One year ago this Friday, the University controversially decided to invest in the Large Binocular Telescope project on Mount Graham in Arizona. The University’s Faculty Senate will consider a resolution Oct. 30 that asks the University to divest from the project, which threatens the Apache traditional spiritual homeland and ecological oasis in the middle of the desert (www1.umn.edu/usenate/soccon/mtgrahamres.html).
If the resolution passes, it will add support to the already-large collection of scientists, indigenous and environmental groups, and universities – locally, nationally and internationally – who have spoken out against this 15-year-old astronomy project.
One outspoken critic of the ways in which his university (Harvard) dealt with this same issue was world-renowned paleontologist, the late Stephen Jay Gould. Thirteen years ago, Gould wrote an important article, “The Golden Rule – a Proper Scale for Our Environmental Crisis,” that imparted timeless lessons for how to approach our interactions with the natural world. His then-current examples of controversies remain active dilemmas today. Gould devoted a great deal of space in this essay to Mount Graham.
Citing environmental, ecological and evolutionary worthiness, and comparing Mount Graham to the Galapagos Islands, Gould wrote, “I am entirely persuaded that the Mount Graham red squirrel should be protected and the astronomical observatory built elsewhere.” The relict old-growth forest on Mount Graham is an ecological treasure hosting 18 species of plants and animals found nowhere else in the world. Citing geological evidence, “The Pinaleno Mountains, reaching 10,720 feet at Mount Graham,” according to Gould, are “sky islands” and “are precious habitats that should not be compromised.”
Gould’s seminal essay has been republished in countless anthologies and textbooks and consistently used in college classrooms. In some instances, this essay acts as the foundation for courses in ethics, sociology and environmental studies, among others.
Soon after the publication of “The Golden Rule,” leaders at dozens of universities and institutions heeded Gould’s expert, scientific wisdom and dropped efforts to invest in the telescope project on Mount Graham. Before Minnesota joined the observatory last October, the project had not attracted new investors for years.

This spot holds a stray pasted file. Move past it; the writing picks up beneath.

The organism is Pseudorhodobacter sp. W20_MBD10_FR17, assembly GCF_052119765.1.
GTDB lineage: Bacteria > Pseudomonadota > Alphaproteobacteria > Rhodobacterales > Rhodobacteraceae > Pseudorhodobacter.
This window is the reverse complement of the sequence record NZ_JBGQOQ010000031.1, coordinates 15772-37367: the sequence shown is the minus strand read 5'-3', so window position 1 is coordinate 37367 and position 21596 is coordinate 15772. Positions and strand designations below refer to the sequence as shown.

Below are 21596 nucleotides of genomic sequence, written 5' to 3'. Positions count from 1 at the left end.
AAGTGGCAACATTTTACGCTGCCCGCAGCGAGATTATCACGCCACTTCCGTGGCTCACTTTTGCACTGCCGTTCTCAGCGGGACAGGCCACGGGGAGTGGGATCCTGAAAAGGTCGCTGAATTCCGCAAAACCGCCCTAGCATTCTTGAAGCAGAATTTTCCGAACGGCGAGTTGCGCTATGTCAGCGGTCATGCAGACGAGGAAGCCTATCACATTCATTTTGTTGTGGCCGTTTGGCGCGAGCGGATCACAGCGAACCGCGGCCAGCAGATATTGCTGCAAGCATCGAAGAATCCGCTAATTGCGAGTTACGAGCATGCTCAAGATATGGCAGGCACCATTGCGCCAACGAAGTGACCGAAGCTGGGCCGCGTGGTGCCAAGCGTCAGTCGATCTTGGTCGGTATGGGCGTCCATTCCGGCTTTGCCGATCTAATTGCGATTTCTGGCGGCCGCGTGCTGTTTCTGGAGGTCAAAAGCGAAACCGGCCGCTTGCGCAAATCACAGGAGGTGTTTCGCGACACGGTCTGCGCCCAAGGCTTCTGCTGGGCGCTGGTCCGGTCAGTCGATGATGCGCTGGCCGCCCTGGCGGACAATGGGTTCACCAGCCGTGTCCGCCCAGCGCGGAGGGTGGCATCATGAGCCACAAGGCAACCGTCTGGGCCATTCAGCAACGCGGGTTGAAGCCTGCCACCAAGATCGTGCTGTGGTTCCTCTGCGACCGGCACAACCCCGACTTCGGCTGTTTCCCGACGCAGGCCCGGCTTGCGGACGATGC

The question, then, becomes why the University accepted the leftovers of numerous universities and institutions that pulled away from the project because of Gould’s insight. Does the University want to take part in a project that circumvents environmental protection laws and counters the recommendations of world-class conservation biologists? Or, should it find an alternative site for its research that more appropriately reflects its commitment to ethics and diversity?
We can imagine that, given his comments regarding Mount Graham, Gould would be happy to know that on April 30, 2002, just one month before his untimely death, the U.S. government validated what Apache medicine people and anthropological experts have said all along and made Mount Graham eligible for the National Register of Historic Places as a traditional cultural property of the western Apache people.
As Gould noted, the crisis is here. The construction of telescopes is still proceeding after 15 years only because of an unprecedented exemption of all environmental and cultural laws.
The members of the Faculty Senate should learn about the longstanding controversy surrounding Mount Graham. One place to start is by reading the opinions, editorials, letters and articles on this newspaper’s Web site. They should also observe the expert advice of Gould and the international scientific community.
Faculty Senate members – indeed, this entire university – will be held in high regard by various American Indian tribes if they approve the resolution. The University should turn away from this unsound project.
Joel T. Helfrich’s column appears alternate Tuesdays. Send letters to the editor to [email protected]